>> it turns out that petraeus a week and a half ago went to tripoli, libya, and conducted his own personal inquiry into benghazi , interviewed the station chief , actually got the base chief from benghazi down, interviewed him, interviewed the head i think twice of the quick reaction force that was involved in this episode, so he knows the full story.
>> what was going to be the takeaway from what petraeus who have presented had he testified?
>> i think it would have backed up the white house .
>> there you have it from the top investigative reporter in modern times , bob woodward , saying petraeus was basically on the side of the administration's point of view and what happened in benghazi and their reporting of it. now you have the rit wing already suggesting that he was basically snooped on and outed, if you will, in his affair to shut him up. they're already getting crazy about this thing, i think.
>> yeah. this has nothing to do with benghazi . first of all, petraeus has been very supportive, his version of events has been the white house version of events all along, and now that he's done this further investigation, i believe bob that he was going to support the white house . second, they can still call him. congress can call him to the hill as a private citizen or cia director or joe willy walking down the street. they have subpoena power. so that somehow this was supposed to shut him up is crazy. but, you know, what we have here is -- he's the head of the cia, so this immediately becomes a spy novel , and you're never going to convince people that there are coincidences in a spy novel . so the fact that the director of national intelligence hears about it on election day is always going to give rise to conspiracy theories .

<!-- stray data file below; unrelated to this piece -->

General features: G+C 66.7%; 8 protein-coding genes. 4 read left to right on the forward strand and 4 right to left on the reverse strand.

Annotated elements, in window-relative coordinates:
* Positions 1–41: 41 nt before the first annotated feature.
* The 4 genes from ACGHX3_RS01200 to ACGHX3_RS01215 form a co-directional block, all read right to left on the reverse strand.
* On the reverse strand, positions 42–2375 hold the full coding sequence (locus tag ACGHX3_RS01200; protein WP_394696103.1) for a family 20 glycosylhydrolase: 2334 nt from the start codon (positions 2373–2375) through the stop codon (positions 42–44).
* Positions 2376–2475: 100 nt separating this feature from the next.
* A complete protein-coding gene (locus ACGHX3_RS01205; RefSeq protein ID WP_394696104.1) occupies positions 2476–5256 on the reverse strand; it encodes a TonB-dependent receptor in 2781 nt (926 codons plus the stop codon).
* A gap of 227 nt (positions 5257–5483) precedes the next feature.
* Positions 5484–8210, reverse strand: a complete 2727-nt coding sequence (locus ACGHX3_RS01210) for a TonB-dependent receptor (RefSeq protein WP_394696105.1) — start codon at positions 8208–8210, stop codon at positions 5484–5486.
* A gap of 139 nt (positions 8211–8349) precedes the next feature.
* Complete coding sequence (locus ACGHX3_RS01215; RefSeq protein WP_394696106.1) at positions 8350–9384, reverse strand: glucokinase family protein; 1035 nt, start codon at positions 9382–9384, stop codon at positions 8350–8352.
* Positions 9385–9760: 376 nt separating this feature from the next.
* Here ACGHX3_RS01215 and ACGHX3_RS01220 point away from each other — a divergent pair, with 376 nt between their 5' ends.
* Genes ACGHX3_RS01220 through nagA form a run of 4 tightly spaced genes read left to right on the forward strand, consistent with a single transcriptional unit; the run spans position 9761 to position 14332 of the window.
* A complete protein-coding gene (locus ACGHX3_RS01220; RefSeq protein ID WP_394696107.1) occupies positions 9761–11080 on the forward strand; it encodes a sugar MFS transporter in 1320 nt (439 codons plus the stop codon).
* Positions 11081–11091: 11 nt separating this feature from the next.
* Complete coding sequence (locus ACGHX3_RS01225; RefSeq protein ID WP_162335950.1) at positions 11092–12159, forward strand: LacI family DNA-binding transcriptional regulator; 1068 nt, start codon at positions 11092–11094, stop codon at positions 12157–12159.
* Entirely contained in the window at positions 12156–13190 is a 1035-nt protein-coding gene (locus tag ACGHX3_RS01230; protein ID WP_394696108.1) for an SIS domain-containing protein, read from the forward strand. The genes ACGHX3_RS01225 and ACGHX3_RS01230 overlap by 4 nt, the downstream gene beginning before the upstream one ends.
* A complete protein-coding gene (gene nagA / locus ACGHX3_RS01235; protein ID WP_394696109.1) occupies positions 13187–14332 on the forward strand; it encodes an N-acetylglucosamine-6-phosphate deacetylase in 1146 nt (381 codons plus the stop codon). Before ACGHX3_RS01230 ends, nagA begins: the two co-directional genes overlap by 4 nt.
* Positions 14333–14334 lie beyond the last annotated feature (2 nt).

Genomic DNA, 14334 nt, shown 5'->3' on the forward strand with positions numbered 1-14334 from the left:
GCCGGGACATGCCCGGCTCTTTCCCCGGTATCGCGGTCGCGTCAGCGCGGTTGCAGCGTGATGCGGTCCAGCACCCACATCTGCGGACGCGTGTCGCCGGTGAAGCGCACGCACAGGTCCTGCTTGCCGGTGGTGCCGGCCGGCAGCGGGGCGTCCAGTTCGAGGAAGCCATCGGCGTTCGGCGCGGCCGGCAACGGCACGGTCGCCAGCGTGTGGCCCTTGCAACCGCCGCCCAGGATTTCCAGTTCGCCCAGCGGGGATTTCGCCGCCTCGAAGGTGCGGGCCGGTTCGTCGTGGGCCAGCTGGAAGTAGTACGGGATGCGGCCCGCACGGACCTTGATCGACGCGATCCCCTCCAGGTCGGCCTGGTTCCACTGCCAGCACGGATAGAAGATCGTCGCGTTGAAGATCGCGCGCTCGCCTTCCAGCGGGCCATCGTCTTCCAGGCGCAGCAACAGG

>> well said. by the way, i think it's interesting what you raise there. i think this is what you said, that if you wanted to keep him on your side of the argument, if you wanted to keep him making your case, you wouldn't humiliate him and kick him out of office by betraying his personal relationship , his extramarital affair . that would be one way to enrage him.
>> no, you wouldn't do that. and what pete williams just pointed out i think is salient. petraeus kind of knew about this, so he made some decisions in october about not coming forward, not talking to the director of national intelligence , not talking to the white house . so at some point i suspect he's going to be asked questions about his role in ultimately disclosing this affair. he seems for obvious reasons not to have been anxious to do so.
>> oh, god. i guess everybody out there has a choice. either go pay the money to see "sky fall" the new bond movie or watch this story unfold. i hate to see people hurt on this. eugene robinson .